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PLoS Pathog. 2008 Mar 21;4(3):e1000033. doi: 10.1371/journal.ppat.1000033.

Transmission of HIV-1 CTL escape variants provides HLA-mismatched recipients with a survival advantage.

Author information

1
Institute of Infectious Diseases and Molecular Medicine, Division of Medical Virology, Faculty of Health Sciences, University of Cape Town, Cape Town, South Africa.

Abstract

One of the most important genetic factors known to affect the rate of disease progression in HIV-infected individuals is the genotype at the Class I Human Leukocyte Antigen (HLA) locus, which determines the HIV peptides targeted by cytotoxic T-lymphocytes (CTLs). Individuals with HLA-B*57 or B*5801 alleles, for example, target functionally important parts of the Gag protein. Mutants that escape these CTL responses may have lower fitness than the wild-type and can be associated with slower disease progression. Transmission of the escape variant to individuals without these HLA alleles is associated with rapid reversion to wild-type. However, the question of whether infection with an escape mutant offers an advantage to newly infected hosts has not been addressed. Here we investigate the relationship between the genotypes of transmitted viruses and prognostic markers of disease progression and show that infection with HLA-B*57/B*5801 escape mutants is associated with lower viral load and higher CD4+ counts.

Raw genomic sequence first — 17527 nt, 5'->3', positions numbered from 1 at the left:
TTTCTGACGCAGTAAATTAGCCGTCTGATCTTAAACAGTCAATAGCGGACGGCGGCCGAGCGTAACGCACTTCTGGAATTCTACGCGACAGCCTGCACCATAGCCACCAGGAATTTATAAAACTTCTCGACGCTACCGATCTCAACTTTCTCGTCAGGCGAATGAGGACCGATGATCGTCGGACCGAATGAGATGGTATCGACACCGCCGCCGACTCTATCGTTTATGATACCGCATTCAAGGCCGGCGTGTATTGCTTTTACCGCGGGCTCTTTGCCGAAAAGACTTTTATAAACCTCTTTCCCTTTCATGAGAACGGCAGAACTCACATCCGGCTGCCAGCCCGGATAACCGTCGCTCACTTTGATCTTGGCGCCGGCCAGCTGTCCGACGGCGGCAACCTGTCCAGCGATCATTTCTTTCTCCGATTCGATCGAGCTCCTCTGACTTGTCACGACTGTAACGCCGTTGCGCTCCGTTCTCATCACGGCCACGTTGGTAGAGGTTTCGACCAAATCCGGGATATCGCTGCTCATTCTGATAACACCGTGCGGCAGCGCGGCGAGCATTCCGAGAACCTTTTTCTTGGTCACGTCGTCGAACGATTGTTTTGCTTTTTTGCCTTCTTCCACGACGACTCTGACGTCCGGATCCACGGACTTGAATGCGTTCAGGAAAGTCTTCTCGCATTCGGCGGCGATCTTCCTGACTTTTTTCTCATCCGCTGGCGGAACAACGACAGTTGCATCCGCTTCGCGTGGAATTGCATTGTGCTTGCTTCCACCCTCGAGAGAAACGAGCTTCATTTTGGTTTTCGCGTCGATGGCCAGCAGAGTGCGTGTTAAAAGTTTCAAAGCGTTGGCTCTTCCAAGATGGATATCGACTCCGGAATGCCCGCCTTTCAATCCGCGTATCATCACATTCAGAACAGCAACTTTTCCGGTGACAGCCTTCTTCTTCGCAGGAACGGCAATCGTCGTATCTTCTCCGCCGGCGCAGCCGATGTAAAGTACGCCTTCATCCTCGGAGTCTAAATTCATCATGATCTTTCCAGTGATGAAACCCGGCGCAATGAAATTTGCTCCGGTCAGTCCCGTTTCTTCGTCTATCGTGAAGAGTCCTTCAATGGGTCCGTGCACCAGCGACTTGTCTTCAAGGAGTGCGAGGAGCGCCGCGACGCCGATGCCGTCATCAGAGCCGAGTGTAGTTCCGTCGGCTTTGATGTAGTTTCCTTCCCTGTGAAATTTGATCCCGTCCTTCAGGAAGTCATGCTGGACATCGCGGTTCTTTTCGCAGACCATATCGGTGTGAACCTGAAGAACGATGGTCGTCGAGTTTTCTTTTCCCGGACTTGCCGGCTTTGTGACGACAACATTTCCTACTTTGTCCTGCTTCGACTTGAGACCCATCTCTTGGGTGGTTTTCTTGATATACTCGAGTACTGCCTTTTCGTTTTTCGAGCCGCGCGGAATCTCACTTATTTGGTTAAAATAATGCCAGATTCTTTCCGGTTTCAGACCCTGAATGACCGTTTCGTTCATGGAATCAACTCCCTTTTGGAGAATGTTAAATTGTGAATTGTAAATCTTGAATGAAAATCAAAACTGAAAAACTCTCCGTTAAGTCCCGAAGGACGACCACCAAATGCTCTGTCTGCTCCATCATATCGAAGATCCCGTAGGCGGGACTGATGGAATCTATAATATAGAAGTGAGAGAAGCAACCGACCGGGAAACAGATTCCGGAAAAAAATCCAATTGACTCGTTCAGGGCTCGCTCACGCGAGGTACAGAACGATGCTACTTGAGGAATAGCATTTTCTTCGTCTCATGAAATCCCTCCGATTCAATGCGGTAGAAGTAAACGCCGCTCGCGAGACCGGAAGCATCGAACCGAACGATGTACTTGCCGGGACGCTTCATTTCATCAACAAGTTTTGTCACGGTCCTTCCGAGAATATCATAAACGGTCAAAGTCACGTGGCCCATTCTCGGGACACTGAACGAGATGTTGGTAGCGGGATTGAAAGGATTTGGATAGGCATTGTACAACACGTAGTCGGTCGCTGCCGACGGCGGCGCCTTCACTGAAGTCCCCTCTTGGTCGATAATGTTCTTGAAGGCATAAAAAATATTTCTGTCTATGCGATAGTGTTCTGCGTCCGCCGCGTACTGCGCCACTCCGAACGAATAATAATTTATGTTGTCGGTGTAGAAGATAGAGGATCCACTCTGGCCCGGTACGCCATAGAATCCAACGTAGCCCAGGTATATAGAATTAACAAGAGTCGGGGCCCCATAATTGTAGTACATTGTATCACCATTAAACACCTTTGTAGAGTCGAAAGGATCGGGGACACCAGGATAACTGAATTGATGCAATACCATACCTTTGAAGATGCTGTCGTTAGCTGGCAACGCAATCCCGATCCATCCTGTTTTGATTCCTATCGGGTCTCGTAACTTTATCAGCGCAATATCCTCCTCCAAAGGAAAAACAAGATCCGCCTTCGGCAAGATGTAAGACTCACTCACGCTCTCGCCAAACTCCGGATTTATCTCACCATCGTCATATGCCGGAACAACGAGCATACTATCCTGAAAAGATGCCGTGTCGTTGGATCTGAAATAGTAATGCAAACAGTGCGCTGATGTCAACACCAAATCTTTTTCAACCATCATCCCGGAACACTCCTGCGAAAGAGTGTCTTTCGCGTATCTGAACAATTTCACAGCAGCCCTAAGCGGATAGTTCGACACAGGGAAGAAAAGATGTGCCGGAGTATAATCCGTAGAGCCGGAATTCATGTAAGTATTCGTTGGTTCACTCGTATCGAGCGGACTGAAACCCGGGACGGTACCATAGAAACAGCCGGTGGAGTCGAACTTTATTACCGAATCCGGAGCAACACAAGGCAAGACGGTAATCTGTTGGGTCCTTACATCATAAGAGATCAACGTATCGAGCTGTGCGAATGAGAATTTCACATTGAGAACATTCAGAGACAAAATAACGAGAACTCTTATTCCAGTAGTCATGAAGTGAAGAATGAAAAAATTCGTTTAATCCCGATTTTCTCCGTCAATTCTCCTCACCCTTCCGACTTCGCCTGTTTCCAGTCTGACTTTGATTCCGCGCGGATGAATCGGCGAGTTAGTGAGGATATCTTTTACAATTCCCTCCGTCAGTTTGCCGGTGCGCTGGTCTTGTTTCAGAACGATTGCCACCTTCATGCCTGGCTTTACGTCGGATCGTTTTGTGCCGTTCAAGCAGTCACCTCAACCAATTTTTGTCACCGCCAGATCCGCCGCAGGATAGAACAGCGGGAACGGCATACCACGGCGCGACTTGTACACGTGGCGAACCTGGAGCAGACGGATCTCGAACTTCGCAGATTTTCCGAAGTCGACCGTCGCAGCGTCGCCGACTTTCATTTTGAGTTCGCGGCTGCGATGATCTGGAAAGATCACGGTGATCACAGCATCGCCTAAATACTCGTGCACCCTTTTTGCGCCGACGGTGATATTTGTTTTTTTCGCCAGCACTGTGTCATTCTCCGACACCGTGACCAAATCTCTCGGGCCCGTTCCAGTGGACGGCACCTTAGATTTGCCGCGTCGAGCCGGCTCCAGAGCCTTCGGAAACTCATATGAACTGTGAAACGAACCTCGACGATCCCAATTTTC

PMID:
18369479
PMCID:
PMC2265427
DOI:
10.1371/journal.ppat.1000033
[Indexed for MEDLINE]
Free PMC Article

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